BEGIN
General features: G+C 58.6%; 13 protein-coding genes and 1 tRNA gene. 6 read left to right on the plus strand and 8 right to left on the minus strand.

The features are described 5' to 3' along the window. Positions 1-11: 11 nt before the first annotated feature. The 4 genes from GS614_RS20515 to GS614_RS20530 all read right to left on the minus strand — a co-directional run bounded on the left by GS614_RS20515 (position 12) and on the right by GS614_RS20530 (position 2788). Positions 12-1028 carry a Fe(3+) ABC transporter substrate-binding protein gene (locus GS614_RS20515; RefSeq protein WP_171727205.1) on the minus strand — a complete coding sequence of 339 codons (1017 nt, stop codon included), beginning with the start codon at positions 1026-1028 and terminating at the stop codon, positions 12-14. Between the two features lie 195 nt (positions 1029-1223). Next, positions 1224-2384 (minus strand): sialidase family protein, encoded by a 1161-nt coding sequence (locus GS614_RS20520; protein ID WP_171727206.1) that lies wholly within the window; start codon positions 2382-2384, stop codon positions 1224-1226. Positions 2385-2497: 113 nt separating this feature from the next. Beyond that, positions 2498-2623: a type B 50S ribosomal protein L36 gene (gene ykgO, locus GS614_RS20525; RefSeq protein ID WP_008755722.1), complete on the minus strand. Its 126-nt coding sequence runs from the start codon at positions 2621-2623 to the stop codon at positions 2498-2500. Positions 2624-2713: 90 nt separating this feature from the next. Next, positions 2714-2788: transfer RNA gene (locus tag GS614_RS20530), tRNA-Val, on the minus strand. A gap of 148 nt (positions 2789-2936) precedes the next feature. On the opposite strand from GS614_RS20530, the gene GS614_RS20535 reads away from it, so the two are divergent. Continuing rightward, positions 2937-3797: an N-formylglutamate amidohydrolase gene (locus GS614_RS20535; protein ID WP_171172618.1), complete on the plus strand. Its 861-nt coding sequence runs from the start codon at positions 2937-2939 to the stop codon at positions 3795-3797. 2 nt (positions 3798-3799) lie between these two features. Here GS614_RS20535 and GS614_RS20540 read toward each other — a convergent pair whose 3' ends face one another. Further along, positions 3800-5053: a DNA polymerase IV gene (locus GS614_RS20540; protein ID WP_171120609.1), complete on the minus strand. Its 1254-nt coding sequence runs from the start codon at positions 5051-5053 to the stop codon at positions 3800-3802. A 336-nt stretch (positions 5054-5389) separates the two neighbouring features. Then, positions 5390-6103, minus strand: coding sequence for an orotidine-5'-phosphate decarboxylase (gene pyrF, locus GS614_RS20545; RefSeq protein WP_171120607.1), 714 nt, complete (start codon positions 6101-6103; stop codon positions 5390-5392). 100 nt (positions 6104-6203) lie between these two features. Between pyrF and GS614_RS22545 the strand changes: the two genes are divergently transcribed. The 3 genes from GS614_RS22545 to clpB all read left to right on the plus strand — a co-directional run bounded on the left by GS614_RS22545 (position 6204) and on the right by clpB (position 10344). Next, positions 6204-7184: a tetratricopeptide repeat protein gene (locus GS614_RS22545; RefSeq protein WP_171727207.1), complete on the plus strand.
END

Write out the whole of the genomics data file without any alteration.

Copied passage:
General features: G+C 58.6%; 13 protein-coding genes and 1 tRNA gene. 6 read left to right on the plus strand and 8 right to left on the minus strand.

The features are described 5' to 3' along the window. Positions 1-11: 11 nt before the first annotated feature. The 4 genes from GS614_RS20515 to GS614_RS20530 all read right to left on the minus strand — a co-directional run bounded on the left by GS614_RS20515 (position 12) and on the right by GS614_RS20530 (position 2788). Positions 12-1028 carry a Fe(3+) ABC transporter substrate-binding protein gene (locus GS614_RS20515; RefSeq protein WP_171727205.1) on the minus strand — a complete coding sequence of 339 codons (1017 nt, stop codon included), beginning with the start codon at positions 1026-1028 and terminating at the stop codon, positions 12-14. Between the two features lie 195 nt (positions 1029-1223). Next, positions 1224-2384 (minus strand): sialidase family protein, encoded by a 1161-nt coding sequence (locus GS614_RS20520; protein ID WP_171727206.1) that lies wholly within the window; start codon positions 2382-2384, stop codon positions 1224-1226. Positions 2385-2497: 113 nt separating this feature from the next. Beyond that, positions 2498-2623: a type B 50S ribosomal protein L36 gene (gene ykgO, locus GS614_RS20525; RefSeq protein ID WP_008755722.1), complete on the minus strand. Its 126-nt coding sequence runs from the start codon at positions 2621-2623 to the stop codon at positions 2498-2500. Positions 2624-2713: 90 nt separating this feature from the next. Next, positions 2714-2788: transfer RNA gene (locus tag GS614_RS20530), tRNA-Val, on the minus strand. A gap of 148 nt (positions 2789-2936) precedes the next feature. On the opposite strand from GS614_RS20530, the gene GS614_RS20535 reads away from it, so the two are divergent. Continuing rightward, positions 2937-3797: an N-formylglutamate amidohydrolase gene (locus GS614_RS20535; protein ID WP_171172618.1), complete on the plus strand. Its 861-nt coding sequence runs from the start codon at positions 2937-2939 to the stop codon at positions 3795-3797. 2 nt (positions 3798-3799) lie between these two features. Here GS614_RS20535 and GS614_RS20540 read toward each other — a convergent pair whose 3' ends face one another. Further along, positions 3800-5053: a DNA polymerase IV gene (locus GS614_RS20540; protein ID WP_171120609.1), complete on the minus strand. Its 1254-nt coding sequence runs from the start codon at positions 5051-5053 to the stop codon at positions 3800-3802. A 336-nt stretch (positions 5054-5389) separates the two neighbouring features. Then, positions 5390-6103, minus strand: coding sequence for an orotidine-5'-phosphate decarboxylase (gene pyrF, locus GS614_RS20545; RefSeq protein WP_171120607.1), 714 nt, complete (start codon positions 6101-6103; stop codon positions 5390-5392). 100 nt (positions 6104-6203) lie between these two features. Between pyrF and GS614_RS22545 the strand changes: the two genes are divergently transcribed. The 3 genes from GS614_RS22545 to clpB all read left to right on the plus strand — a co-directional run bounded on the left by GS614_RS22545 (position 6204) and on the right by clpB (position 10344). Next, positions 6204-7184: a tetratricopeptide repeat protein gene (locus GS614_RS22545; RefSeq protein WP_171727207.1), complete on the plus strand.